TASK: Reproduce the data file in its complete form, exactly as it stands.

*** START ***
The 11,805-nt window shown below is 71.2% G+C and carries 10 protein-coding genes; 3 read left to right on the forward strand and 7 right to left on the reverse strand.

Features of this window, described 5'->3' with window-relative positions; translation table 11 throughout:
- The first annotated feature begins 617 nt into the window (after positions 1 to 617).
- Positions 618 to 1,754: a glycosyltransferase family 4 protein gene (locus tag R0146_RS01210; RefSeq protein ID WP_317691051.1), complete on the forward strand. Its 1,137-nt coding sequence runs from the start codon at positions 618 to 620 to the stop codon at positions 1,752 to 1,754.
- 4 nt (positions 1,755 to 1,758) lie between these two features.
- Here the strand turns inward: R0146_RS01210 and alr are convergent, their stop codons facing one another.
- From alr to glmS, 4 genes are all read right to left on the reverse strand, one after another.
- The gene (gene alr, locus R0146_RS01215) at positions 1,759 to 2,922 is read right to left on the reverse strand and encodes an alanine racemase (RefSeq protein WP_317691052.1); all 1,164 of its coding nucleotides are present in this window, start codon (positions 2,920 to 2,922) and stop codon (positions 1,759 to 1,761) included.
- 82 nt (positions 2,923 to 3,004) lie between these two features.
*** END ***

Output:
The 11,805-nt window shown below is 71.2% G+C and carries 10 protein-coding genes; 3 read left to right on the forward strand and 7 right to left on the reverse strand.

Features of this window, described 5'->3' with window-relative positions; translation table 11 throughout:
- The first annotated feature begins 617 nt into the window (after positions 1 to 617).
- Positions 618 to 1,754: a glycosyltransferase family 4 protein gene (locus tag R0146_RS01210; RefSeq protein ID WP_317691051.1), complete on the forward strand. Its 1,137-nt coding sequence runs from the start codon at positions 618 to 620 to the stop codon at positions 1,752 to 1,754.
- 4 nt (positions 1,755 to 1,758) lie between these two features.
- Here the strand turns inward: R0146_RS01210 and alr are convergent, their stop codons facing one another.
- From alr to glmS, 4 genes are all read right to left on the reverse strand, one after another.
- The gene (gene alr, locus R0146_RS01215) at positions 1,759 to 2,922 is read right to left on the reverse strand and encodes an alanine racemase (RefSeq protein WP_317691052.1); all 1,164 of its coding nucleotides are present in this window, start codon (positions 2,920 to 2,922) and stop codon (positions 1,759 to 1,761) included.
- 82 nt (positions 2,923 to 3,004) lie between these two features.